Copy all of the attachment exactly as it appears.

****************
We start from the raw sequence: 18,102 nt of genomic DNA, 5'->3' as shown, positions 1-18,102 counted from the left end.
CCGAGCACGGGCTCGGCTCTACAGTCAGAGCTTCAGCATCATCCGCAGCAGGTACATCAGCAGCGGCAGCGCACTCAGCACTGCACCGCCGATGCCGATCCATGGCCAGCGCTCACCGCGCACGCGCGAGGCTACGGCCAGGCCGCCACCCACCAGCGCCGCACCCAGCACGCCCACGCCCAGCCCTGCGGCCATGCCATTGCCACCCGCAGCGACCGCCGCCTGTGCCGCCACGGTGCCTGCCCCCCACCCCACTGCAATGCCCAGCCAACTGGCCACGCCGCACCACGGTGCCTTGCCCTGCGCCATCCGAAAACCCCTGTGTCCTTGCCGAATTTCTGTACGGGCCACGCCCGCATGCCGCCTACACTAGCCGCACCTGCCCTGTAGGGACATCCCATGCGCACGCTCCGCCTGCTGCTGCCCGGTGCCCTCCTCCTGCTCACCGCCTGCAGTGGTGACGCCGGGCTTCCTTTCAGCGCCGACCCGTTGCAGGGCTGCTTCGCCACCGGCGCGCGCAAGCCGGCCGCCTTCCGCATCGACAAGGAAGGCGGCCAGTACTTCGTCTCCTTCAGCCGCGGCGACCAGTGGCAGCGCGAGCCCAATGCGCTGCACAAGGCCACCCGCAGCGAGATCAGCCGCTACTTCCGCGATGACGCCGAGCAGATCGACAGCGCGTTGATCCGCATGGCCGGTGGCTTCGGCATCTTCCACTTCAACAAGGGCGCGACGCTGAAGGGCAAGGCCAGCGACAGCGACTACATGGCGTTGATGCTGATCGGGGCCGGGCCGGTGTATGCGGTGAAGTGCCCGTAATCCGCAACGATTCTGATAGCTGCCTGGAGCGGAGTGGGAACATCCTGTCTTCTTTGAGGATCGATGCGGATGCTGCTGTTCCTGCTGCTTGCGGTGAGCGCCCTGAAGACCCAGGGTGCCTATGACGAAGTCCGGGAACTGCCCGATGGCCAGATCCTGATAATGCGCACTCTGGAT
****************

We start from the raw sequence: 18,102 nt of genomic DNA, 5'->3' as shown, positions 1-18,102 counted from the left end.
CCGAGCACGGGCTCGGCTCTACAGTCAGAGCTTCAGCATCATCCGCAGCAGGTACATCAGCAGCGGCAGCGCACTCAGCACTGCACCGCCGATGCCGATCCATGGCCAGCGCTCACCGCGCACGCGCGAGGCTACGGCCAGGCCGCCACCCACCAGCGCCGCACCCAGCACGCCCACGCCCAGCCCTGCGGCCATGCCATTGCCACCCGCAGCGACCGCCGCCTGTGCCGCCACGGTGCCTGCCCCCCACCCCACTGCAATGCCCAGCCAACTGGCCACGCCGCACCACGGTGCCTTGCCCTGCGCCATCCGAAAACCCCTGTGTCCTTGCCGAATTTCTGTACGGGCCACGCCCGCATGCCGCCTACACTAGCCGCACCTGCCCTGTAGGGACATCCCATGCGCACGCTCCGCCTGCTGCTGCCCGGTGCCCTCCTCCTGCTCACCGCCTGCAGTGGTGACGCCGGGCTTCCTTTCAGCGCCGACCCGTTGCAGGGCTGCTTCGCCACCGGCGCGCGCAAGCCGGCCGCCTTCCGCATCGACAAGGAAGGCGGCCAGTACTTCGTCTCCTTCAGCCGCGGCGACCAGTGGCAGCGCGAGCCCAATGCGCTGCACAAGGCCACCCGCAGCGAGATCAGCCGCTACTTCCGCGATGACGCCGAGCAGATCGACAGCGCGTTGATCCGCATGGCCGGTGGCTTCGGCATCTTCCACTTCAACAAGGGCGCGACGCTGAAGGGCAAGGCCAGCGACAGCGACTACATGGCGTTGATGCTGATCGGGGCCGGGCCGGTGTATGCGGTGAAGTGCCCGTAATCCGCAACGATTCTGATAGCTGCCTGGAGCGGAGTGGGAACATCCTGTCTTCTTTGAGGATCGATGCGGATGCTGCTGTTCCTGCTGCTTGCGGTGAGCGCCCTGAAGACCCAGGGTGCCTATGACGAAGTCCGGGAACTGCCCGATGGCCAGATCCTGATAATGCGCACTCTGGAT